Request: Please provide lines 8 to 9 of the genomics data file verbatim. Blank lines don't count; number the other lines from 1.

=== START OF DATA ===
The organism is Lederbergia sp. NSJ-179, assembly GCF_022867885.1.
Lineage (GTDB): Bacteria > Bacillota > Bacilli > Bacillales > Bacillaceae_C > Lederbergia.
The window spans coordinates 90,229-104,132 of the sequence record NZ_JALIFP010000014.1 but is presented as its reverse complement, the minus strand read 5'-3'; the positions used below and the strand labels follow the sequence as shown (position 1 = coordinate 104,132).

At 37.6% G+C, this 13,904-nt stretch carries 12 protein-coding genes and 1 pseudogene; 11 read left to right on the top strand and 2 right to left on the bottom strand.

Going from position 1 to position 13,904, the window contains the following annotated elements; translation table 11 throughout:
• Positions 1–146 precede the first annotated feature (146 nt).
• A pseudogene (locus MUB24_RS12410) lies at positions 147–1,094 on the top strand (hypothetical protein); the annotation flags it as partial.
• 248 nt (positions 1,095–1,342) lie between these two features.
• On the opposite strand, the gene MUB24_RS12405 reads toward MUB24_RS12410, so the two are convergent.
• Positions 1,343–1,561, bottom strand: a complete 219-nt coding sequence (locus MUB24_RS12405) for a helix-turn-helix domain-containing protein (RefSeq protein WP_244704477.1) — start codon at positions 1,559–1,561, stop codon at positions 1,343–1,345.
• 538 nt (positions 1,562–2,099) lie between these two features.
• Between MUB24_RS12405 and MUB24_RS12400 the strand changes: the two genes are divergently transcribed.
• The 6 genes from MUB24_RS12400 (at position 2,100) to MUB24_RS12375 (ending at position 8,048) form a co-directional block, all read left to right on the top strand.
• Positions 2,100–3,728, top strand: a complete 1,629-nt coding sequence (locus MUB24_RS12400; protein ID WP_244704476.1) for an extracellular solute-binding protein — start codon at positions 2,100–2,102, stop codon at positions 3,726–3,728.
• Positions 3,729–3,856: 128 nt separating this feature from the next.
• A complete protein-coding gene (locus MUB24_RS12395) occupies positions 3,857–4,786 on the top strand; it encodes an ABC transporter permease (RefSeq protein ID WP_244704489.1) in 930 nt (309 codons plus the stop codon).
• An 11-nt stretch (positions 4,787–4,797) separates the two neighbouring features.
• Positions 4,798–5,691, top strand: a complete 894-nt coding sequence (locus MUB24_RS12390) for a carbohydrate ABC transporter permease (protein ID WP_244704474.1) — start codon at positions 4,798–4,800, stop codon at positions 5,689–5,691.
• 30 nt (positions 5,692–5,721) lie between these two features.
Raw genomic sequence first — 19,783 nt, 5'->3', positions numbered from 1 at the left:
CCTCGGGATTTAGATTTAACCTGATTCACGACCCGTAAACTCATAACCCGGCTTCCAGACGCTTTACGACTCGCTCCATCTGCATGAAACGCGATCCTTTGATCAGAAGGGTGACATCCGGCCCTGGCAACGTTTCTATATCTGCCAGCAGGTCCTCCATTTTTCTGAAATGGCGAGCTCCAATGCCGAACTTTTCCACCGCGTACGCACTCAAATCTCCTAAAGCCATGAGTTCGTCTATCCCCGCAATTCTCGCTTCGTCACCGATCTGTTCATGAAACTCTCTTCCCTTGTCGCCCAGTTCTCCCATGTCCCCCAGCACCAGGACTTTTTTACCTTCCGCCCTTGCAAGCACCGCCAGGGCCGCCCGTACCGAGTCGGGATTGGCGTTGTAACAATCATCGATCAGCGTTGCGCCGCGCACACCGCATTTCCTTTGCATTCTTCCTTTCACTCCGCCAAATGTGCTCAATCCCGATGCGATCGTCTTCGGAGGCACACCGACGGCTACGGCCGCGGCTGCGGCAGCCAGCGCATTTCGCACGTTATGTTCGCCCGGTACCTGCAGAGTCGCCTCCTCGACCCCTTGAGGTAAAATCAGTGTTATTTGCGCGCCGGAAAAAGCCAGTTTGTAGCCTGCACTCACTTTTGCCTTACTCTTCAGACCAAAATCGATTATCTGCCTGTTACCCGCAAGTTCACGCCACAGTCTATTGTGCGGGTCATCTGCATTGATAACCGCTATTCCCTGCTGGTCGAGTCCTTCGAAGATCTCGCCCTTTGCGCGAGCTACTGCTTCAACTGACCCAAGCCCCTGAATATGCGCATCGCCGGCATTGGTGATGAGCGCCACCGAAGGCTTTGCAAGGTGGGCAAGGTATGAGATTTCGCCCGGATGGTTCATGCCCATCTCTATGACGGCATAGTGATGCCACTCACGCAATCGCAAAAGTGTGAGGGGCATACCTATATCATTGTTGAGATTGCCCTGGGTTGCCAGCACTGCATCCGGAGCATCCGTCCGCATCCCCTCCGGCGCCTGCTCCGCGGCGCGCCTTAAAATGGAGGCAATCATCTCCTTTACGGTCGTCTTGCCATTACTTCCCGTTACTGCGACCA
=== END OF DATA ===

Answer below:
• 248 nt (positions 1,095–1,342) lie between these two features.
• On the opposite strand, the gene MUB24_RS12405 reads toward MUB24_RS12410, so the two are convergent.